By David Morgan and David Lawder
WASHINGTON (Reuters) -The U.S. Senate on Sunday worked to finalize legislation to forge ahead with a sweeping $1 trillion spending plan for roads, rail lines, high-speed internet and other infrastructure, with some senators predicting final passage later this week.
Senate Majority Leader Chuck Schumer said the text was “being finalized imminently,” and the Senate could soon start voting on all relevant amendments, finishing the bill “in a matter of days.”
The massive infrastructure package is one of President Joe Biden’s top legislative priorities and would be the largest investment in U.S. roads, bridges, ports, and transit in decades.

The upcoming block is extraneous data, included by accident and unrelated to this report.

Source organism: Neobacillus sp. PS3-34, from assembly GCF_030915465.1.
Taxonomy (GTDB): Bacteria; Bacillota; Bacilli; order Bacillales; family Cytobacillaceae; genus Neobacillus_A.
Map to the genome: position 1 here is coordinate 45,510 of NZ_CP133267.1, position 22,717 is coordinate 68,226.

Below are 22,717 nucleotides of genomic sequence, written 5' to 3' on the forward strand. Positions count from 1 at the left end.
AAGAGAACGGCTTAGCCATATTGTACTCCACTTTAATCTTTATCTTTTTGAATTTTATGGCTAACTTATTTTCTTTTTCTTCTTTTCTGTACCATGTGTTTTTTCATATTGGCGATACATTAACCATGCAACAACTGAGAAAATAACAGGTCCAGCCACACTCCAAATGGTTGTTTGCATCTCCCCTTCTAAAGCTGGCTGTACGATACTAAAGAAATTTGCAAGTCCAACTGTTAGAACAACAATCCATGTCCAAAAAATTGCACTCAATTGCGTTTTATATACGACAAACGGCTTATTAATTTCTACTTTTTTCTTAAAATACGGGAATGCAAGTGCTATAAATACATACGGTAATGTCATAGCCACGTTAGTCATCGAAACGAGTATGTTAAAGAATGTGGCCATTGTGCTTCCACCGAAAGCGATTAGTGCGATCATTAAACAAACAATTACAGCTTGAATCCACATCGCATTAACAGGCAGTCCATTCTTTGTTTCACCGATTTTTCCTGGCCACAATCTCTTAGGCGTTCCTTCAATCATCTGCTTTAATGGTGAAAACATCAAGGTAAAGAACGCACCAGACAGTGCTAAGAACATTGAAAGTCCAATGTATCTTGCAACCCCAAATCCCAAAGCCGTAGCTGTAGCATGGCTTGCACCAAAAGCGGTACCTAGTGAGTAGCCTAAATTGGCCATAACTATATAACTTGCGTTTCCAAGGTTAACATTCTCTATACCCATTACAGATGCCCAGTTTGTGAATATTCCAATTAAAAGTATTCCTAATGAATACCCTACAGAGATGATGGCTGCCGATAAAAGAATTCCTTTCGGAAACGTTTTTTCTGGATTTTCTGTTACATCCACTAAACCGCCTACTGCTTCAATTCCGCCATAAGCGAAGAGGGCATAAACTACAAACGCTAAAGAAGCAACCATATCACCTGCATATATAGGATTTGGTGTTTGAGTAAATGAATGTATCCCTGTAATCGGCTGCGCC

It includes $550 billion in new spending on top of $450 billion in previously approved funds and would provide money to replace lead water pipes and build a network of electric vehicle charging stations.
Senator Jon Tester, a key Democratic negotiator on the legislation, told reporters that one potential holdup is a provision over wages. Democrats want to include a decades-old law that would require contractors to pay prevailing wages – typically higher levels set by unions – on projects funded by the legislation.
Senator Susan Collins, a Republican from Maine, told CNN that she believes at least 10 Republicans will support the measure, enabling it to clear a 60-vote procedural hurdle.
“My hope is that we’ll finish the bill by the end of the week,” Collins said, adding that the measure is “good for America.”
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